Normal U.K. fans will not understand what I am saying when I admit that I was too fanatical about the Wildcats, but I was, and after the greatest college basketball game EVER was over, so was my desire to be so fanatical about the Cats, or for any team or sport for that matter, Well, except the mighy, mighty Bulldogs of CCHS! Oh, don't get me wrong, I love Kentucky Basketball and am glad when we win, but nowadays I am not so into it that it controls me. I tried to watch the Kentucky-West Virginia game Saturday but I fell asleep with two minutes left to play.

According to one dictionary, being a fanatic means wildly excessive or irrational devotion, dedication, or enthusiasm. That's a Kentucky Wildcats fan!

My grandmother is the reason I was a Wildcats fanatic. She was one, too. She would sit in her rocking chair, dressed from head to toe in U.K. blue and white, holding a basketball that had been signed by then-coach, Tubby Smith. She was a die hard fan and always cheered enthusiastically for her beloved Wildcats.

There are over 4.3 million people living in Kentucky and most of them are fanatical about the University of Kentucky men's basketball team.

Once, after the Wildcats had played a poor game, legendary coach, Adolph Rupp, bumped into an elderly lady at the airport. "Sorry ma'am, no offense." She replied, "D--- little defense either."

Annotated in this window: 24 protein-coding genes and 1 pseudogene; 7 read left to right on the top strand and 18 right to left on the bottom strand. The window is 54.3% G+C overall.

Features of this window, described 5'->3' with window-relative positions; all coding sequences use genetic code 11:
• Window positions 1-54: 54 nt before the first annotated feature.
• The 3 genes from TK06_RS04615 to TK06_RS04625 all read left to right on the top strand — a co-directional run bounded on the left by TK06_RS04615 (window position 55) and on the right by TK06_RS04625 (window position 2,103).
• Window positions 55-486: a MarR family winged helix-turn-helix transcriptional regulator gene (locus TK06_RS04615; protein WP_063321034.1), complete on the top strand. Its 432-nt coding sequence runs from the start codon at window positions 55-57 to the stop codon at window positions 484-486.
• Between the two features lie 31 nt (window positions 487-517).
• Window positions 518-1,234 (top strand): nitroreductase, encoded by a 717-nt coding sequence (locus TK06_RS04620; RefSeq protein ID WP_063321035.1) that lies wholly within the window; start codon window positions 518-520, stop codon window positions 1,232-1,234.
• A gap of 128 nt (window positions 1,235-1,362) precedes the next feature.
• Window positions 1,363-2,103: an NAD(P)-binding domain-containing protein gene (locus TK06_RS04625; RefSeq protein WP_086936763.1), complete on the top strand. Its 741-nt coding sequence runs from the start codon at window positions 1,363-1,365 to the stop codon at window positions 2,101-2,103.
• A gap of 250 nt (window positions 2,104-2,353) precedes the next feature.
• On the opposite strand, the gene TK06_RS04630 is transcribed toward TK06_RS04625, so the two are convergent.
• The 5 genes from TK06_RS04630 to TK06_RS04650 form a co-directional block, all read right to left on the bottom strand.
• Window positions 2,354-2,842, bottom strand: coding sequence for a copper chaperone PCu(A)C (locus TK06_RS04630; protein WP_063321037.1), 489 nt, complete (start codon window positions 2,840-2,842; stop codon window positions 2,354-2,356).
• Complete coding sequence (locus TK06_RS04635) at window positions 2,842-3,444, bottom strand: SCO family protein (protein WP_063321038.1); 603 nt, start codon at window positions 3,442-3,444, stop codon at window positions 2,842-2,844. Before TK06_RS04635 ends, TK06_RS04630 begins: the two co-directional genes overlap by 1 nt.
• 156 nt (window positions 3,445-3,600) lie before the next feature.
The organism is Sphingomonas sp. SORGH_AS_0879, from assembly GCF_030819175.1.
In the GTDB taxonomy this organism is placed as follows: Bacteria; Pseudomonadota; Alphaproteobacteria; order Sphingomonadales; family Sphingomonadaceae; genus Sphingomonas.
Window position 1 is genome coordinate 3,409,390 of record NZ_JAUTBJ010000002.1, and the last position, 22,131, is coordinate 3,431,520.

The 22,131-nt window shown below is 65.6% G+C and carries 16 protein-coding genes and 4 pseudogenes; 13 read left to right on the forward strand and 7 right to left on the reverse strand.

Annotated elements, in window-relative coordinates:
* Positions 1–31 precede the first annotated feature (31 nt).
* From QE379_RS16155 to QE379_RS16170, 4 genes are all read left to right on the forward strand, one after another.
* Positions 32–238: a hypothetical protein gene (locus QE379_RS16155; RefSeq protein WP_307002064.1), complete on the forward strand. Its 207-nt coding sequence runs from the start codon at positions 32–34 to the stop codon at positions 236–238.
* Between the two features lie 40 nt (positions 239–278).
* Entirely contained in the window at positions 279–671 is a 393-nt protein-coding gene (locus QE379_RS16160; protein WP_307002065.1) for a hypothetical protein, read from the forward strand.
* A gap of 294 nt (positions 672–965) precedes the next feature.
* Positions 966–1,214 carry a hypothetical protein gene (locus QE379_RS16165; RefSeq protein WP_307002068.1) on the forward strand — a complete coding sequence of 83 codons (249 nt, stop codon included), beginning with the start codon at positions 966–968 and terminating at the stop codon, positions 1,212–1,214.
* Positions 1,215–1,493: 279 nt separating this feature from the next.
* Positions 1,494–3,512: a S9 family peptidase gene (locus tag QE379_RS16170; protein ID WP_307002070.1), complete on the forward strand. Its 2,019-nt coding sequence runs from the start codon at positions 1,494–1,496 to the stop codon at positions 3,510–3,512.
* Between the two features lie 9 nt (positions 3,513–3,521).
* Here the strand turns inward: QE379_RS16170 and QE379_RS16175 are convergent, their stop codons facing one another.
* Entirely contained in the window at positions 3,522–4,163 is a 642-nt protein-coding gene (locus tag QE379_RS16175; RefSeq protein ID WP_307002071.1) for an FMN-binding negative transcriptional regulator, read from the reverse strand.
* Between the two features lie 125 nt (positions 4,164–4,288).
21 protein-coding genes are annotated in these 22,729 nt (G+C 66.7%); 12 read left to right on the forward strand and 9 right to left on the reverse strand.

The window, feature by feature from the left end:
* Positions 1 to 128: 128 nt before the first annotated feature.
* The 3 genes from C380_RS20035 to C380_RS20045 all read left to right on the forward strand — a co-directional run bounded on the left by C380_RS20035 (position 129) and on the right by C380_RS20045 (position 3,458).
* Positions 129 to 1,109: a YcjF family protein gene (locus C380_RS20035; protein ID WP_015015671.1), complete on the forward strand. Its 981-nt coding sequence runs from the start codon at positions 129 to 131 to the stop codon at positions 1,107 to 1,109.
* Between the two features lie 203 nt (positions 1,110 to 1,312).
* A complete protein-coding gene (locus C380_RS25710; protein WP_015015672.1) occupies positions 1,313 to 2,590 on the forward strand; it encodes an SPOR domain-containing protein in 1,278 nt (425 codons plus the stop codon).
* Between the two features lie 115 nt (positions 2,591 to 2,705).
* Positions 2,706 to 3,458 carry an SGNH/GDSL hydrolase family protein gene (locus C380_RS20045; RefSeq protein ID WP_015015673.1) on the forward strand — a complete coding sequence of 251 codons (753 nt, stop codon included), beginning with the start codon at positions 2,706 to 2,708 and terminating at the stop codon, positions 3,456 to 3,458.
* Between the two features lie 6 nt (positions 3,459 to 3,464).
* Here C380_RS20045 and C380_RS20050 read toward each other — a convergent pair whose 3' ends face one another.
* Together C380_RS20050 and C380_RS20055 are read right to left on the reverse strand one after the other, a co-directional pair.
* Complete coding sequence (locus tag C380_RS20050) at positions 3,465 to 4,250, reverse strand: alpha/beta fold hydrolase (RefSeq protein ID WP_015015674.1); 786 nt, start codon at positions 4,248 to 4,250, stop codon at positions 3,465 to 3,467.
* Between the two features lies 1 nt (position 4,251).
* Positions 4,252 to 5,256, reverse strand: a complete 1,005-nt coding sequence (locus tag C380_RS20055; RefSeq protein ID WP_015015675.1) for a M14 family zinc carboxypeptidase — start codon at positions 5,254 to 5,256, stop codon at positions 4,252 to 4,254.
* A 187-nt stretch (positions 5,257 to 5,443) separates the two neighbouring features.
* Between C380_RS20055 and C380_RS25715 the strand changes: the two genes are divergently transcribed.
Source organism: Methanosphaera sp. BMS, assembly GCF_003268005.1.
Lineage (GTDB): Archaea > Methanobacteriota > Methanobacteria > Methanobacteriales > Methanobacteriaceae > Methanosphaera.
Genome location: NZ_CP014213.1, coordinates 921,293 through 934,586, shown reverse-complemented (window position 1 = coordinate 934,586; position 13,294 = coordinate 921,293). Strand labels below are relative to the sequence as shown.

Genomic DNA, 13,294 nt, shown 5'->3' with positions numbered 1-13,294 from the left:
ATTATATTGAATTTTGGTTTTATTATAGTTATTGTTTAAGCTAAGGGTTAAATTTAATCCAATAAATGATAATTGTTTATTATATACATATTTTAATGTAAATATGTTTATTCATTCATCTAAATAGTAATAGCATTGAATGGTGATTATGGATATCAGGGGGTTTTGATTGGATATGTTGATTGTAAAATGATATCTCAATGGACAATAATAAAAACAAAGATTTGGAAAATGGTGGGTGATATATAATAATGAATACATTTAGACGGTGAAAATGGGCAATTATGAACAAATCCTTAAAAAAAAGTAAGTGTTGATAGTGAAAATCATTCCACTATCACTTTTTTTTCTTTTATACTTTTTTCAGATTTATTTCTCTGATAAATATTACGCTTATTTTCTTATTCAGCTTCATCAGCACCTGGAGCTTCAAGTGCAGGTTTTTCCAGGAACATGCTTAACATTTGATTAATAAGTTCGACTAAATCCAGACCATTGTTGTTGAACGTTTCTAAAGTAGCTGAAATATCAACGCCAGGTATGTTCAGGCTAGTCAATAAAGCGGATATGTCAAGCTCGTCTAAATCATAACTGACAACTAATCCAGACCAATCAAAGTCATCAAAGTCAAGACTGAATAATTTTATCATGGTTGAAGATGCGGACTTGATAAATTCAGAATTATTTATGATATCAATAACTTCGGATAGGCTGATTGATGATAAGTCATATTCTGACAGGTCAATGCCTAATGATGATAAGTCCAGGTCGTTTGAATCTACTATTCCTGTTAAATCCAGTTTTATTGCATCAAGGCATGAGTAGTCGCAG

It's March Madness.

People have gone plumb mad!


Friday, March 11, 2011

The Kneeling Camel



The camel, at the close of day
Kneels down upon the sandy plain
To have his burden lifted off
And rest to gain

My soul, thou too shouldst to thy knees
When the daylight draweth to a close
And let thy Master lift thy load
And grant repose

Else how canst thou tomorrow meet
With all tomorrow's work to do
If thou thy burden all the night
Dost carry through

The camel kneels at break of day
To have his guide replace his load
Then rises up again to take
The desert road

Sou thou shouldst kneel at morning's dawn
That God may give thee daily care
Assured that He no load too great
Will make thee bear

Anna Temple

My Trials Are God's Mercies

We each have periods in our lives where we wonder, "Where are you God?" But, it is during these times that, if we seek Him, we ...